Friday, January 10, 2014

Mobile App: Hairy Tales

I came across Hairy Tales last night. It is currently free on Apple's App Store. It is a great puzzle-action game and by the time you pass the tutorial you're addicted to it. I'm sure you're going to like the Hairys.

Hairy Tales by Josh Presseisen

Combining tile-dragging mechanics with fast furious action, Hairy Tales is a puzzle action game about the zany adventures of a group of not too bright folk spirits, as you help them puzzle out evil conundrums in their mission to save their tile-based world from sickening corruption.

It stars the Hairys, an excitable group of fairy folk who are so eager to clear their world of corruption that they simply don't watch where they're going. It's up to you to lead them to safety by placing tiles and power ups in their way.


It has 72 levels split across three distinctive worlds, where players must simultaneously save the Hairys from falling off the edge of the world by re-arranging the tiles on each level, while acquiring power ups, magic mushrooms and destroying evil enemy Kikimoras and their three powerful end bosses.






Friday, August 9, 2013

Winds of Change

I just hit the "PAUSE" button.

I'll be blogging only on Speculative Book Review for a while.

Thank you.

Wednesday, July 10, 2013

Review: Crash by Guy Haley

"Dariusz is an engineer whose career ended years ago; now, a man he’s never met sits in a bar that doesn’t exist and offers him a fresh start... at a price. Cassandra – ‘Sand,’ to her friends – is a space pilot, who itches to get her hands on the controls and actually fly a ship, rather than watch computers do it for her.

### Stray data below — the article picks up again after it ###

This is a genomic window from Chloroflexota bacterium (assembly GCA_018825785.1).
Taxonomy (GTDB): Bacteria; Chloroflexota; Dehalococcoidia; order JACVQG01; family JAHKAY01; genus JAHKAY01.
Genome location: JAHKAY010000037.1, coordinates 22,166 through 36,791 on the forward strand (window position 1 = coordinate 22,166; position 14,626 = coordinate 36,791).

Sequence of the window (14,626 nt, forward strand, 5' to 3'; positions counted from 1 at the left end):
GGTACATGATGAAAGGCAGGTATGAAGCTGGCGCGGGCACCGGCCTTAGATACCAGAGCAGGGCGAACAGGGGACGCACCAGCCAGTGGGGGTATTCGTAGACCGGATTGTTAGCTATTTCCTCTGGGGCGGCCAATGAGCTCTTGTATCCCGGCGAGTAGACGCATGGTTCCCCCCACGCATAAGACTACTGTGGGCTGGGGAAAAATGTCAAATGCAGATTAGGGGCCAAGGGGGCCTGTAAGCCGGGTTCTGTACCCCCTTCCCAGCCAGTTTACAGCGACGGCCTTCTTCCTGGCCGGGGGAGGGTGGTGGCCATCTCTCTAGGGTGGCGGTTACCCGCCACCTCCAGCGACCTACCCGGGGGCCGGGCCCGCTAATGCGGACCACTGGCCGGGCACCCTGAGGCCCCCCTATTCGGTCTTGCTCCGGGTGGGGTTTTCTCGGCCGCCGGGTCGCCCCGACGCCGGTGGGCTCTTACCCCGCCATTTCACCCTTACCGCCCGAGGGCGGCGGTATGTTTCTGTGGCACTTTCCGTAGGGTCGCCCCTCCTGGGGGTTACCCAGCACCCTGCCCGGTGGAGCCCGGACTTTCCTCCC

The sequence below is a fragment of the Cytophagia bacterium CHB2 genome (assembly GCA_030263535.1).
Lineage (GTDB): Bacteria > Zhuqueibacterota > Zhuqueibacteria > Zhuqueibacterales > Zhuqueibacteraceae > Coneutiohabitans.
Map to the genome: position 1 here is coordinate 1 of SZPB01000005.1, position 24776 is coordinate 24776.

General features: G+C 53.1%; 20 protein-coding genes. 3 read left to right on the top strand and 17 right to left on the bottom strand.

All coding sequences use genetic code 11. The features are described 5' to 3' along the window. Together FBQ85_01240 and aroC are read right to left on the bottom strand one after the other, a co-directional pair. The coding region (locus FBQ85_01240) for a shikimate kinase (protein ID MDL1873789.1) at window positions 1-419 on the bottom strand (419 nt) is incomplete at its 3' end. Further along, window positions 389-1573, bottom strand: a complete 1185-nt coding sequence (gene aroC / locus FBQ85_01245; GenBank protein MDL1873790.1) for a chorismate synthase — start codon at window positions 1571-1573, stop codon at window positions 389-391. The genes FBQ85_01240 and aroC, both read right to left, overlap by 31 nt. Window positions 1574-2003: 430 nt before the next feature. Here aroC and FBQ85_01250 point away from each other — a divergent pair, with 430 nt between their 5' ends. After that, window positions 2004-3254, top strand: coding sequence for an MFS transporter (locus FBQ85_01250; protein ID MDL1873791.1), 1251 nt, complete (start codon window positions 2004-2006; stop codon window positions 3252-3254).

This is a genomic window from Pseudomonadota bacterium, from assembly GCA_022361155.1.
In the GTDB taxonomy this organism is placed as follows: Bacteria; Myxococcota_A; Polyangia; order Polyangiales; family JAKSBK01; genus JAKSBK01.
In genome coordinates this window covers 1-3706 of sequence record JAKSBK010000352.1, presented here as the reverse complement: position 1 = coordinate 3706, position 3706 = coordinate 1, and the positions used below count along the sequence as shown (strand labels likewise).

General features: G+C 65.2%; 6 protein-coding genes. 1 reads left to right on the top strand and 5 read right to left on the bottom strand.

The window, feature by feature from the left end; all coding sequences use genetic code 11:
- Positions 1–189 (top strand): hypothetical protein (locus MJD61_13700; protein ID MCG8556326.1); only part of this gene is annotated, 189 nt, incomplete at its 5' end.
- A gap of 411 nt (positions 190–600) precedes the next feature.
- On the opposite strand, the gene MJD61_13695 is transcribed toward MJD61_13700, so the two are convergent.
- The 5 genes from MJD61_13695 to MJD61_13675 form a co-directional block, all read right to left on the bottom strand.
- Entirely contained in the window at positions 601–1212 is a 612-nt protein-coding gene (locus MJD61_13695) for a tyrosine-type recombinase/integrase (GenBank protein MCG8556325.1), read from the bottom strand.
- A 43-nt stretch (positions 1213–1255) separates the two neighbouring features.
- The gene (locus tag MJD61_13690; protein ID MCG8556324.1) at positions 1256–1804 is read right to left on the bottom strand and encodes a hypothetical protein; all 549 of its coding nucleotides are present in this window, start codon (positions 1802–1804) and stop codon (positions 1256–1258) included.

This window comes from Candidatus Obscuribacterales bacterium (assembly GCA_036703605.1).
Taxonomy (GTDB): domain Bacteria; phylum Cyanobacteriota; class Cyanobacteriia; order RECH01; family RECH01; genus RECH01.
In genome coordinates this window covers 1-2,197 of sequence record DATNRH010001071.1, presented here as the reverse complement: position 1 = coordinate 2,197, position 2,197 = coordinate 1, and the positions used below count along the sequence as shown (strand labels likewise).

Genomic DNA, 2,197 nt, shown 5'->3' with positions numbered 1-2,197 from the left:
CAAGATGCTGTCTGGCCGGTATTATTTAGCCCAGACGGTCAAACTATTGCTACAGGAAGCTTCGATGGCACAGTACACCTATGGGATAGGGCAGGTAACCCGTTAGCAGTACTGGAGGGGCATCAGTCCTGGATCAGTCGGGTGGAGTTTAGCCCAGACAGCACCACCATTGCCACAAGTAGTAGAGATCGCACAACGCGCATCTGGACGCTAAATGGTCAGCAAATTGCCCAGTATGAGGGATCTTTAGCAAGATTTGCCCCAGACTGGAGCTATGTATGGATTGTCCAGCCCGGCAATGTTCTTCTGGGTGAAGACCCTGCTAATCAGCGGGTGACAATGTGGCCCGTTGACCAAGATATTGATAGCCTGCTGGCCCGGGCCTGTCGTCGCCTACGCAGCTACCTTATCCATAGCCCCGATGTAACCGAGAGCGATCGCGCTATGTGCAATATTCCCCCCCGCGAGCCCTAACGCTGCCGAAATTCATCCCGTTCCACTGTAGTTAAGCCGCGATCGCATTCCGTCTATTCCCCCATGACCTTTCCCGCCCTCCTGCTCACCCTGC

The ‘Pointers’ – the elite 0.01% who control virtually all wealth – have seen the limitations of a plundered Earth and set their eyes on the stars. And now Dariusz and Sand, and a half-million ambitious men and women just like them, are sent out to extend the Pointers’ and the Market’s influence across the galaxy.

But the colony fleet is sabotaged and the ESS Adam Mickiewicz crashes, on an alien planet where one hemisphere is seared by perpetual daylight and the other shrouded in eternal night. The castaways have the chance to create society from scratch... if they're not destroyed by the hostile planet – or their own leaders – before they can even begin."

"Why do you read fiction?" When I turned the barrel of this question to myself, my immediate answer was: "to be entertained". In fiction, entertainment is what I'm looking for and the overall experience is what I value the most. To qoute Jojen Reeds from Martin's A Song of Ice and Fire: "A reader lives a thousand lives before he dies. The man who never reads lives only one." So, when I turned the first page of Crash, I was looking to put another notch on the hilt of that sword.

Crash opens with a prologue that immediately hooks the reader.
"At first, Dariusz Szczeciński was dead, then he was not.
Machines hurried him to life more quickly than they should. Preservative fluids were sucked from his circulatory system with haste, warmed blood pumped in their place..."